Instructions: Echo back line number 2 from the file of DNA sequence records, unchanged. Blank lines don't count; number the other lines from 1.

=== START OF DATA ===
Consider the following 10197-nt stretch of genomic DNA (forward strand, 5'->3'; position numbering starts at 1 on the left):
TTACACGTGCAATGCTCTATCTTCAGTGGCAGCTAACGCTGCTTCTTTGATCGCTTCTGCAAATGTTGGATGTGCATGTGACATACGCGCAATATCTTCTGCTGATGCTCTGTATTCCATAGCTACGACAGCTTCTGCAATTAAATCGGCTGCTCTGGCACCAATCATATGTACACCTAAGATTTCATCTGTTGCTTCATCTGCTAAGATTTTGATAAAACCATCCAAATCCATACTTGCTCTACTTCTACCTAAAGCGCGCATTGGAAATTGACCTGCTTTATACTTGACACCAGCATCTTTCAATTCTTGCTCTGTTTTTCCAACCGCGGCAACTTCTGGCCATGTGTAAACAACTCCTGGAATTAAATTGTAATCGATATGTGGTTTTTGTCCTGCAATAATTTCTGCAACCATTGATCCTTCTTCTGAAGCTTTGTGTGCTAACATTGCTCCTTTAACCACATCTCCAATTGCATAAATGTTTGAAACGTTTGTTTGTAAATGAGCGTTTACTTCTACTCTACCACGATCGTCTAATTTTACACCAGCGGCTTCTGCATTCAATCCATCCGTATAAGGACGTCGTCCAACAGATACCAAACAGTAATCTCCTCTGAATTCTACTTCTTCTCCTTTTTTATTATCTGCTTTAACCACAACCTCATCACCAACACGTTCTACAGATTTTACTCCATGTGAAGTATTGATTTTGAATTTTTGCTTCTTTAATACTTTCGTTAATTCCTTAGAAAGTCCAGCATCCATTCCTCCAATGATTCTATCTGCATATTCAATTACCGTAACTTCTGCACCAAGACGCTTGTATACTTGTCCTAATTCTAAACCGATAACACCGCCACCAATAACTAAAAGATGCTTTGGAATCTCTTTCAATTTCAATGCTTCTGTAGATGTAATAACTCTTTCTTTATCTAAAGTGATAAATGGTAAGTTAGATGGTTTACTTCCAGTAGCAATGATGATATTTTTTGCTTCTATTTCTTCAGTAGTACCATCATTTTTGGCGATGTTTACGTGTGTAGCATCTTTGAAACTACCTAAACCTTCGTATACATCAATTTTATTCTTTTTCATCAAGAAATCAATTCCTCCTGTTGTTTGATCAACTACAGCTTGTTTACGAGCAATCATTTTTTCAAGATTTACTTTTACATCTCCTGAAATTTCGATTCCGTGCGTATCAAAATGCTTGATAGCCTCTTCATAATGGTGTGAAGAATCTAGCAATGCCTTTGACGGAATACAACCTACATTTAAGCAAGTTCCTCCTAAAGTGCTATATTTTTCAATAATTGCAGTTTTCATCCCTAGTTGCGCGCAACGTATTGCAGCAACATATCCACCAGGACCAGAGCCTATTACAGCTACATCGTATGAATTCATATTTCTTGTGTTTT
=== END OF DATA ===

TTACACGTGCAATGCTCTATCTTCAGTGGCAGCTAACGCTGCTTCTTTGATCGCTTCTGCAAATGTTGGATGTGCATGTGACATACGCGCAATATCTTCTGCTGATGCTCTGTATTCCATAGCTACGACAGCTTCTGCAATTAAATCGGCTGCTCTGGCACCAATCATATGTACACCTAAGATTTCATCTGTTGCTTCATCTGCTAAGATTTTGATAAAACCATCCAAATCCATACTTGCTCTACTTCTACCTAAAGCGCGCATTGGAAATTGACCTGCTTTATACTTGACACCAGCATCTTTCAATTCTTGCTCTGTTTTTCCAACCGCGGCAACTTCTGGCCATGTGTAAACAACTCCTGGAATTAAATTGTAATCGATATGTGGTTTTTGTCCTGCAATAATTTCTGCAACCATTGATCCTTCTTCTGAAGCTTTGTGTGCTAACATTGCTCCTTTAACCACATCTCCAATTGCATAAATGTTTGAAACGTTTGTTTGTAAATGAGCGTTTACTTCTACTCTACCACGATCGTCTAATTTTACACCAGCGGCTTCTGCATTCAATCCATCCGTATAAGGACGTCGTCCAACAGATACCAAACAGTAATCTCCTCTGAATTCTACTTCTTCTCCTTTTTTATTATCTGCTTTAACCACAACCTCATCACCAACACGTTCTACAGATTTTACTCCATGTGAAGTATTGATTTTGAATTTTTGCTTCTTTAATACTTTCGTTAATTCCTTAGAAAGTCCAGCATCCATTCCTCCAATGATTCTATCTGCATATTCAATTACCGTAACTTCTGCACCAAGACGCTTGTATACTTGTCCTAATTCTAAACCGATAACACCGCCACCAATAACTAAAAGATGCTTTGGAATCTCTTTCAATTTCAATGCTTCTGTAGATGTAATAACTCTTTCTTTATCTAAAGTGATAAATGGTAAGTTAGATGGTTTACTTCCAGTAGCAATGATGATATTTTTTGCTTCTATTTCTTCAGTAGTACCATCATTTTTGGCGATGTTTACGTGTGTAGCATCTTTGAAACTACCTAAACCTTCGTATACATCAATTTTATTCTTTTTCATCAAGAAATCAATTCCTCCTGTTGTTTGATCAACTACAGCTTGTTTACGAGCAATCATTTTTTCAAGATTTACTTTTACATCTCCTGAAATTTCGATTCCGTGCGTATCAAAATGCTTGATAGCCTCTTCATAATGGTGTGAAGAATCTAGCAATGCCTTTGACGGAATACAACCTACATTTAAGCAAGTTCCTCCTAAAGTGCTATATTTTTCAATAATTGCAGTTTTCATCCCTAGTTGCGCGCAACGTATTGCAGCAACATATCCACCAGGACCAGAGCCTATTACAGCTACATCGTATGAATTCATATTTCTTGTGTTTT